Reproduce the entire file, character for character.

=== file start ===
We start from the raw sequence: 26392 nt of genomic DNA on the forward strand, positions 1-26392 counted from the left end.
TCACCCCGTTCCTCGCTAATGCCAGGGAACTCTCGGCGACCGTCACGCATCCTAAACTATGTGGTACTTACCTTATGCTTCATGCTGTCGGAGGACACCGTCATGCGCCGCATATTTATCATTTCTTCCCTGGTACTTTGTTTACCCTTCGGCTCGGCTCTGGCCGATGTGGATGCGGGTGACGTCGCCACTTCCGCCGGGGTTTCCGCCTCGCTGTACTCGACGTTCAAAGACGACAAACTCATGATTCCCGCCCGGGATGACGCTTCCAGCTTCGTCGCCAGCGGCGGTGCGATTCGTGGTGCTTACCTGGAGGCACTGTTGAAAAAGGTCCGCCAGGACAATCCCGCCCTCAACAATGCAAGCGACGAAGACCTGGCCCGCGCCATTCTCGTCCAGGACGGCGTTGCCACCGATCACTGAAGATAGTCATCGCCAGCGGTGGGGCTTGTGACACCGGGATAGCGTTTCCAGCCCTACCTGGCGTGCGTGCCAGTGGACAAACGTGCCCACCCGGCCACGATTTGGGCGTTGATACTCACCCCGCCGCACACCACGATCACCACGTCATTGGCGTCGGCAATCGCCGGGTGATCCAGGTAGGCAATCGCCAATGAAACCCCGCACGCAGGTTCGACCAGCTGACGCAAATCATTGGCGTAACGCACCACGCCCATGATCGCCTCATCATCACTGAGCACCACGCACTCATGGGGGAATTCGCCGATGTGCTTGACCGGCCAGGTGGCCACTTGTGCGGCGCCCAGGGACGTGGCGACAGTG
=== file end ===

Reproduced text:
We start from the raw sequence: 26392 nt of genomic DNA on the forward strand, positions 1-26392 counted from the left end.
TCACCCCGTTCCTCGCTAATGCCAGGGAACTCTCGGCGACCGTCACGCATCCTAAACTATGTGGTACTTACCTTATGCTTCATGCTGTCGGAGGACACCGTCATGCGCCGCATATTTATCATTTCTTCCCTGGTACTTTGTTTACCCTTCGGCTCGGCTCTGGCCGATGTGGATGCGGGTGACGTCGCCACTTCCGCCGGGGTTTCCGCCTCGCTGTACTCGACGTTCAAAGACGACAAACTCATGATTCCCGCCCGGGATGACGCTTCCAGCTTCGTCGCCAGCGGCGGTGCGATTCGTGGTGCTTACCTGGAGGCACTGTTGAAAAAGGTCCGCCAGGACAATCCCGCCCTCAACAATGCAAGCGACGAAGACCTGGCCCGCGCCATTCTCGTCCAGGACGGCGTTGCCACCGATCACTGAAGATAGTCATCGCCAGCGGTGGGGCTTGTGACACCGGGATAGCGTTTCCAGCCCTACCTGGCGTGCGTGCCAGTGGACAAACGTGCCCACCCGGCCACGATTTGGGCGTTGATACTCACCCCGCCGCACACCACGATCACCACGTCATTGGCGTCGGCAATCGCCGGGTGATCCAGGTAGGCAATCGCCAATGAAACCCCGCACGCAGGTTCGACCAGCTGACGCAAATCATTGGCGTAACGCACCACGCCCATGATCGCCTCATCATCACTGAGCACCACGCACTCATGGGGGAATTCGCCGATGTGCTTGACCGGCCAGGTGGCCACTTGTGCGGCGCCCAGGGACGTGGCGACAGTG